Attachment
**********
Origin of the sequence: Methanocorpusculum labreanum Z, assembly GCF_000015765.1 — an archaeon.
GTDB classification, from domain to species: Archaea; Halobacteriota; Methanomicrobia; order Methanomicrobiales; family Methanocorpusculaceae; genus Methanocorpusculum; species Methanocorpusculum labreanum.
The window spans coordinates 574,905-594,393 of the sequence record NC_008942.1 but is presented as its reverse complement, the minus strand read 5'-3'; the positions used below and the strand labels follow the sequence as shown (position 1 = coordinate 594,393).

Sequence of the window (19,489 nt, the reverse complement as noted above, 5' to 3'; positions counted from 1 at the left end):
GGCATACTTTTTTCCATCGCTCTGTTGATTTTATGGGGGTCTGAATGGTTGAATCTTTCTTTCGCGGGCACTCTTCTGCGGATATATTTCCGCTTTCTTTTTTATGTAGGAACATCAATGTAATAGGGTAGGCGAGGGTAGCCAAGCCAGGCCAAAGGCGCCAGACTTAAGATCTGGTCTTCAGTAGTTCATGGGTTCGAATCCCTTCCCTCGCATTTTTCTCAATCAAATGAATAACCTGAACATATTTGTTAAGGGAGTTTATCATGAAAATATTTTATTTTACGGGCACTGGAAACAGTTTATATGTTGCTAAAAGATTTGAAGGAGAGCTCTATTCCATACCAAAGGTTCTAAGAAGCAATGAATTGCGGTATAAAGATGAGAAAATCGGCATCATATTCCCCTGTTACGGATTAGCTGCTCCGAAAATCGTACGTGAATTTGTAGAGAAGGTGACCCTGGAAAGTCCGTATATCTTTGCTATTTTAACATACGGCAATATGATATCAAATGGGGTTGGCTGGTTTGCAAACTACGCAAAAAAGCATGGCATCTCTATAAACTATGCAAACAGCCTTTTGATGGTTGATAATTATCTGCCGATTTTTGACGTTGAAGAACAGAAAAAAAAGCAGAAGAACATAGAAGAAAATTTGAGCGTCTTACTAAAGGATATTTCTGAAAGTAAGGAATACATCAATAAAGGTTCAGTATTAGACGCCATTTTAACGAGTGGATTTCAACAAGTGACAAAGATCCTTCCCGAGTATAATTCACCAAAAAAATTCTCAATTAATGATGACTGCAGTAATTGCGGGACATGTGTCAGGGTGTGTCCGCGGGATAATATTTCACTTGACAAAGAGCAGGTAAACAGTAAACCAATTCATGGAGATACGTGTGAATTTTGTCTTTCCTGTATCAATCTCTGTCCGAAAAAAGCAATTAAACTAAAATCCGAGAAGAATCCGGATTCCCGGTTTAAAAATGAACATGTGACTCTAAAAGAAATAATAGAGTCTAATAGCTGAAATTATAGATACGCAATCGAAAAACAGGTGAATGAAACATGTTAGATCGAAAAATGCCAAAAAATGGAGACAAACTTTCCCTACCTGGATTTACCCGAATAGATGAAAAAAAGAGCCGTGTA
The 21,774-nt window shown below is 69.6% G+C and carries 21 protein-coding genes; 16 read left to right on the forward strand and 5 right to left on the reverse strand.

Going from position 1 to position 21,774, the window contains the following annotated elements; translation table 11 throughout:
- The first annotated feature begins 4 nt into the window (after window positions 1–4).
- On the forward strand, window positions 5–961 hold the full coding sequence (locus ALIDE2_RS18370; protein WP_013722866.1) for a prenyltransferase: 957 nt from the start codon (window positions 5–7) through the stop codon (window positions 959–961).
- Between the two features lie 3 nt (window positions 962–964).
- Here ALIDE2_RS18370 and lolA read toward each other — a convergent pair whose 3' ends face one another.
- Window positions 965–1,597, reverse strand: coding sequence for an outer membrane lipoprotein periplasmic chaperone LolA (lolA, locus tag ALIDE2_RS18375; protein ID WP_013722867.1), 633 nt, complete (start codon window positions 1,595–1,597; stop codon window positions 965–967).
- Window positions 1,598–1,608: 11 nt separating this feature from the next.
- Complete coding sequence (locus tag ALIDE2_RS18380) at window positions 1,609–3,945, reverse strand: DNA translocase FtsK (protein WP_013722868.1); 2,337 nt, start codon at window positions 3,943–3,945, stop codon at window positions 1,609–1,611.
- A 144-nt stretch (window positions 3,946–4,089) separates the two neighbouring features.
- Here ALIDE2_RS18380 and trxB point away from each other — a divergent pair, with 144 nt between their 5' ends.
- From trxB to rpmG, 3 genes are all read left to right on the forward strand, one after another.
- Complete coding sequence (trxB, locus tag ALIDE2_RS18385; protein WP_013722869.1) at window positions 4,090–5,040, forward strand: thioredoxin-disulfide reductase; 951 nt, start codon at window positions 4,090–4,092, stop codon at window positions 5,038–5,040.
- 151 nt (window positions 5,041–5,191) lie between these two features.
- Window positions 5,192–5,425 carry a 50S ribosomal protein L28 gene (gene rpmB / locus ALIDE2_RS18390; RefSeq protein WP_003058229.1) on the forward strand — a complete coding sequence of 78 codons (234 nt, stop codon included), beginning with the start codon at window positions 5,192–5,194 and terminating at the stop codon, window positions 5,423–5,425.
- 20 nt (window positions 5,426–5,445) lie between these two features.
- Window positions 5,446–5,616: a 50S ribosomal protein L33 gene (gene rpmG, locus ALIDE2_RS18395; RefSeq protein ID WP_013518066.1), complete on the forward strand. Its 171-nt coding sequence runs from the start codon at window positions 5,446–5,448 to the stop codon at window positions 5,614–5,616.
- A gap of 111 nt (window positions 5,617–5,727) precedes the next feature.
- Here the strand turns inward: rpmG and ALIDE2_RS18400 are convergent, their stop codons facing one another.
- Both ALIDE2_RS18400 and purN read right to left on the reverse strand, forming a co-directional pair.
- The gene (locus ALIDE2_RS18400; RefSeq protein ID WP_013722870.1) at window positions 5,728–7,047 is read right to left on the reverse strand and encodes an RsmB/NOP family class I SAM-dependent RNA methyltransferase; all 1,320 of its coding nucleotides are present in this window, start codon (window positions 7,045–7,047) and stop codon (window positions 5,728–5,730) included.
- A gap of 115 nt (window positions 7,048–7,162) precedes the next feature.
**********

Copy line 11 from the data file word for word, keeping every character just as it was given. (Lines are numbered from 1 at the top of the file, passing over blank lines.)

- Here ALIDE2_RS18370 and lolA read toward each other — a convergent pair whose 3' ends face one another.